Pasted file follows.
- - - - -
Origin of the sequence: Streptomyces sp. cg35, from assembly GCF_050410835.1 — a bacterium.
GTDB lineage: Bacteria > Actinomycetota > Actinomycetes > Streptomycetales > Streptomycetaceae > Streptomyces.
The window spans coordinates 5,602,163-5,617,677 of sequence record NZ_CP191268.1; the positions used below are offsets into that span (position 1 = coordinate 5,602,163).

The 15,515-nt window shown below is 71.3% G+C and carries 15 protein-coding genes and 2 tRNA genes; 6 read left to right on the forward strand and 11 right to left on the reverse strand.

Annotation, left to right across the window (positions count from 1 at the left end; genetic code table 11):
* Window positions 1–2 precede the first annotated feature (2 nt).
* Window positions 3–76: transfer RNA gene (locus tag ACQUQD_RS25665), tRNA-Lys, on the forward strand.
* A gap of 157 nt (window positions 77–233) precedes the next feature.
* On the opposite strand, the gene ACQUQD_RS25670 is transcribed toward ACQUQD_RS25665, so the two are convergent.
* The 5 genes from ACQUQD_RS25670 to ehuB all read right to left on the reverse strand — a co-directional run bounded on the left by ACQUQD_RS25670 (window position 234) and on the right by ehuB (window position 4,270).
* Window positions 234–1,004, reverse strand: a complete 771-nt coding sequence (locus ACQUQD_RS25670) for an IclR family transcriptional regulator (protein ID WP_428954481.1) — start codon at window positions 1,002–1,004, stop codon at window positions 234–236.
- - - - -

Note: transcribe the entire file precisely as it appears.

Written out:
Origin of the sequence: Streptomyces sp. cg35, from assembly GCF_050410835.1 — a bacterium.
GTDB lineage: Bacteria > Actinomycetota > Actinomycetes > Streptomycetales > Streptomycetaceae > Streptomyces.
The window spans coordinates 5,602,163-5,617,677 of sequence record NZ_CP191268.1; the positions used below are offsets into that span (position 1 = coordinate 5,602,163).

The 15,515-nt window shown below is 71.3% G+C and carries 15 protein-coding genes and 2 tRNA genes; 6 read left to right on the forward strand and 11 right to left on the reverse strand.

Annotation, left to right across the window (positions count from 1 at the left end; genetic code table 11):
* Window positions 1–2 precede the first annotated feature (2 nt).
* Window positions 3–76: transfer RNA gene (locus tag ACQUQD_RS25665), tRNA-Lys, on the forward strand.
* A gap of 157 nt (window positions 77–233) precedes the next feature.
* On the opposite strand, the gene ACQUQD_RS25670 is transcribed toward ACQUQD_RS25665, so the two are convergent.
* The 5 genes from ACQUQD_RS25670 to ehuB all read right to left on the reverse strand — a co-directional run bounded on the left by ACQUQD_RS25670 (window position 234) and on the right by ehuB (window position 4,270).
* Window positions 234–1,004, reverse strand: a complete 771-nt coding sequence (locus ACQUQD_RS25670) for an IclR family transcriptional regulator (protein ID WP_428954481.1) — start codon at window positions 1,002–1,004, stop codon at window positions 234–236.